With a four-run lead thanks to homers by Marcell Ozuna and Harrison Bader in the first inning, Flaherty walked the first batter he faced. He walked two of the first three and didn’t get an out until his 16th pitch of the game. The pitcher the Cardinals believe Flaherty can be and increasingly need him to be is one who drains all the drama from a game like Saturday’s, not introduces more. By the end of the first inning, the game had taken 37 minutes to play and the Cubs had cleaved the Cardinals’ lead in half. Flaherty had thrown 26 pitches, yet had zero feel for his slider. For the first time in the majors he’d finish a start without a strikeout.

For the second time this season, he respond to a runaway inning from his teammates by walking a series of batters.

“Those are unacceptable things,” he said.

“It’s not necessarily him, it’s just us,” Shildt said. “It’s been too big of a consistent theme as far as the proverbial shutdown inning – and the walks. That’s the thing that bothers me the most. You get hits, you get hit. That’s going to happen. But we need to be in the strike zone. Six walks? That’s what this (Cubs) team does. If you walk them, you’re just asking for trouble against any club. This group doesn’t expand. They take their walks. We know going in we have to be on the plate. They’re not going to do a lot favors off the plate. They’re too dangerous for that recipe to work.”

Flaherty’s final batter captured his 3 2/3-inning outing. Schwarber worked Flaherty through an 11-pitch at-bat. Five of the final six pitches Schwarber saw were fastballs. He fouled off five consecutive full-count pitches. Flaherty lacked a put-away pitch, and finally Schwarber tied the game, 4-4, with a homer to right-center field.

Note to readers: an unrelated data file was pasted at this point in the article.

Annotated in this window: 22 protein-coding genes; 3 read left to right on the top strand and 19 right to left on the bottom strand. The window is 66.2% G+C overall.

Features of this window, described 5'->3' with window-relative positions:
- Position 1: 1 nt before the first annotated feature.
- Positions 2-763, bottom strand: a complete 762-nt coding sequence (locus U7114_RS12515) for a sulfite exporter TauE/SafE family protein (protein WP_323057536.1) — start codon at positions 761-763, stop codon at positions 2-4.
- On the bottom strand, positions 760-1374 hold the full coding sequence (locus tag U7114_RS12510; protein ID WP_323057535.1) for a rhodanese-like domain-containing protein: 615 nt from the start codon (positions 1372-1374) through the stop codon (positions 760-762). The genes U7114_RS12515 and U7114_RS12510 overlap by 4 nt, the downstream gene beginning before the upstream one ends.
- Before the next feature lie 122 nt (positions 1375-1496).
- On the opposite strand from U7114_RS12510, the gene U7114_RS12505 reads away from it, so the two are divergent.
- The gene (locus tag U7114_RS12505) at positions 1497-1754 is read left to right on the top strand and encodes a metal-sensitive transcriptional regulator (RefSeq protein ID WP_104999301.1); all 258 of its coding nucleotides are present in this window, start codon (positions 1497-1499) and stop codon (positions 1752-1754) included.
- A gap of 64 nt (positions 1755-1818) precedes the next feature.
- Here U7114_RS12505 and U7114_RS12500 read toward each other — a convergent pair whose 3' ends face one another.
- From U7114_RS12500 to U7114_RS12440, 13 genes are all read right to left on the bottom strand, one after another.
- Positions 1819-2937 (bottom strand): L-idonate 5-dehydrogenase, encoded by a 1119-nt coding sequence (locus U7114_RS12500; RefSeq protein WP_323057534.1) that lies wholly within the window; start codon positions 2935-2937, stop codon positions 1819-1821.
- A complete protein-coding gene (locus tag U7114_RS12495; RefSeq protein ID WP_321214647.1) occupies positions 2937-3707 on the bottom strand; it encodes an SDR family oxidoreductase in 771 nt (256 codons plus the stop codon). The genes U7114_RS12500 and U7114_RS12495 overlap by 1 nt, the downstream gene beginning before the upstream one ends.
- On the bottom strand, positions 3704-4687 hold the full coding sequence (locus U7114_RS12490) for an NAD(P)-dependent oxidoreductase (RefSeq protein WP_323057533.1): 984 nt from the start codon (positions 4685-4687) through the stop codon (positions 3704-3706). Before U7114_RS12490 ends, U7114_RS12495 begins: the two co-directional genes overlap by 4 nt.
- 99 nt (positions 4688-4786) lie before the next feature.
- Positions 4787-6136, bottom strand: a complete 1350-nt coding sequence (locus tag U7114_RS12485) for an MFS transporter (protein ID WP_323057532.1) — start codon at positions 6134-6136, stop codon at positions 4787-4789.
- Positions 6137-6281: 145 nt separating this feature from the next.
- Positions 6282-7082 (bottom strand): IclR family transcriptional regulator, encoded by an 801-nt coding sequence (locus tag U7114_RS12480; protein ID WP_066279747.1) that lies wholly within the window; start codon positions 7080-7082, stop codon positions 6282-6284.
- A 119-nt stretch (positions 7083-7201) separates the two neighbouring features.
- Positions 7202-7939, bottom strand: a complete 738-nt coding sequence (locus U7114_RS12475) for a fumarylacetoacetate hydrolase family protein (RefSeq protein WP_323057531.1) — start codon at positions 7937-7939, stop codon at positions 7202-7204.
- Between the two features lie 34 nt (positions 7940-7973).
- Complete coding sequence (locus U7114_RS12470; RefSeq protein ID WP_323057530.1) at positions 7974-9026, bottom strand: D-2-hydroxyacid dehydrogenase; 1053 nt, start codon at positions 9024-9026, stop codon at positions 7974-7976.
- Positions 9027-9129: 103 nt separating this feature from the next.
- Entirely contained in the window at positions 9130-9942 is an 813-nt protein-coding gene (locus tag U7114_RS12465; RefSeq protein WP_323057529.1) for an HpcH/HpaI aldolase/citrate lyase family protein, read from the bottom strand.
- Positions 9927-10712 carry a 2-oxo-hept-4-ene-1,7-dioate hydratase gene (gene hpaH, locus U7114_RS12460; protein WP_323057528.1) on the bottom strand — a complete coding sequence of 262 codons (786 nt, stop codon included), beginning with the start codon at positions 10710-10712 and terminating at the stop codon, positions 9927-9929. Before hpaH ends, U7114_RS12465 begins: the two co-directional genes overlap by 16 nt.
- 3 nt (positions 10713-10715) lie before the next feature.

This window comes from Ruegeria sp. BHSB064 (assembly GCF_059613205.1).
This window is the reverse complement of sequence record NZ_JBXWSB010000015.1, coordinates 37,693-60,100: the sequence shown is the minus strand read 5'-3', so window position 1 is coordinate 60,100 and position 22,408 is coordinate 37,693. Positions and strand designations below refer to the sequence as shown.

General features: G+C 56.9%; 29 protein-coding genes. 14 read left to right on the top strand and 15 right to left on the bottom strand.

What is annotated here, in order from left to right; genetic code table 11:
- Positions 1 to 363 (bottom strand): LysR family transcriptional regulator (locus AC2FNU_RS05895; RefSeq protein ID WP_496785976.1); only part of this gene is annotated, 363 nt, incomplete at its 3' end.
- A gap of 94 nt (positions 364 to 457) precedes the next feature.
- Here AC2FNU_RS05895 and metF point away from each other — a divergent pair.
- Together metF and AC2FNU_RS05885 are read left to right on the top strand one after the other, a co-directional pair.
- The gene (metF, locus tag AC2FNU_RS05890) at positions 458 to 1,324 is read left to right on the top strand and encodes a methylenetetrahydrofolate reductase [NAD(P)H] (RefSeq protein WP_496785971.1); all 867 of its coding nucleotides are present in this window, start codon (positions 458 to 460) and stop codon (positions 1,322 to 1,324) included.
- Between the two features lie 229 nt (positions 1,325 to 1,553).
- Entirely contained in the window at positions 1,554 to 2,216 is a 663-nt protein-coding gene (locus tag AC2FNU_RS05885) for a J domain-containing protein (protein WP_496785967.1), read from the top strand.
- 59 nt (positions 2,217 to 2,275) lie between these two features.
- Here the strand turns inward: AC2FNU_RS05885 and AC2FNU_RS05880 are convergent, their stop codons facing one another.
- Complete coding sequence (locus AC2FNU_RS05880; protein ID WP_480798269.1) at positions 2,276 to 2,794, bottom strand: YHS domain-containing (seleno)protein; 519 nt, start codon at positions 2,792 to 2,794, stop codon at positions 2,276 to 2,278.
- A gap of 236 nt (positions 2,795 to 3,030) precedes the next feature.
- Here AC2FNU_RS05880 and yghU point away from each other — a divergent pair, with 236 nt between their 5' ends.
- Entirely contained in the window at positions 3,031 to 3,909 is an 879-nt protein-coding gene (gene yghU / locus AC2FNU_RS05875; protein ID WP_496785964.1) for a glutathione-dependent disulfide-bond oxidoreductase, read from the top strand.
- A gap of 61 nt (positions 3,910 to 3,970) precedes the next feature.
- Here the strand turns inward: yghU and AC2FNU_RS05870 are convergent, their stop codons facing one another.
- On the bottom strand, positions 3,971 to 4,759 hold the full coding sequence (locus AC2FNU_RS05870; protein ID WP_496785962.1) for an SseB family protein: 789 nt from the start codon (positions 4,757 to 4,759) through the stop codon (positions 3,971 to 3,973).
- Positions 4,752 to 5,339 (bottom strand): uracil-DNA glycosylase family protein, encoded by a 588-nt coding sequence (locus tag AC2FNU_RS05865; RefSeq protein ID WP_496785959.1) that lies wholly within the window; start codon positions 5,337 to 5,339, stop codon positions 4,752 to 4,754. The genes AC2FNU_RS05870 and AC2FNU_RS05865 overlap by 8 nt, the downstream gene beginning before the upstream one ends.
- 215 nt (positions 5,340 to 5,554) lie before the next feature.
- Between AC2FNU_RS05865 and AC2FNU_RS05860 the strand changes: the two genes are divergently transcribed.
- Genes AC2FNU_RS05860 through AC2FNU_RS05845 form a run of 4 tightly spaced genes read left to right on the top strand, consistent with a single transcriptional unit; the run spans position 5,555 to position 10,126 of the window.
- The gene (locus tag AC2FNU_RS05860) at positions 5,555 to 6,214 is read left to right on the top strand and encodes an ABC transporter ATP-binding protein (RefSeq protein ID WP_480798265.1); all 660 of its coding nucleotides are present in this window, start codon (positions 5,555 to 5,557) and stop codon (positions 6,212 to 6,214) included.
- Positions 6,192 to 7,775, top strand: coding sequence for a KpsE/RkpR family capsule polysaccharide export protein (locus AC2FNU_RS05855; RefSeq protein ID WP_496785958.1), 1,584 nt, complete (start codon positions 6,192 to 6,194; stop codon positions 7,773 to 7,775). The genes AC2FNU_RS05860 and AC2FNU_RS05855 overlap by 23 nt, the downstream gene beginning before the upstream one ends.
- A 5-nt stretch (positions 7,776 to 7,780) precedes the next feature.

The loss Saturday slipped the Cardinals to 31-31. With 100 games remaining in the season, they’ve yet to shake free from the gravitational pull of .500, and so many of the trends that Shildt recited during the darkest days of May have backslid. Lester (5-4) walked the second batter he faced, allowed a single to the next, and fell behind 3-0 to Ozuna. Here he was, the kindly neighborhood with the jumper cables ready to give the Cardinals’ battery a jolt, and he happened to wearing a Cubs cap. Ozuna was taking Lester’s 3-0 fastball – taking it deep.

“They gave me the green light,” Ozuna said. “I swing.”

Two batters later, Bader jumped on the first pitch he saw for a solo homer and the four-run lead. Kolten Wong slashed a single in the same inning – and that was the last ball the Cardinals got out of the infield. Lester grounded his four-seam fastball and tested the Cardinals with movement. They didn’t adjust. They went 18 consecutive batters against Lester without a ball reaching the outfield.

The Cubs would have retired the final 20 Cardinals batters of the game if not for a passed ball on what would have been a game-ending strikeout.

“What I make of it is we’ve got to play better,” Shildt said. “We’ve got to figure out a way to make more quality pitches and make them put the ball in play. We’ve done a lot of positive things here and everywhere. We’ve got to hit and pitch better here.

“It doesn’t taste good anywhere, much less here.”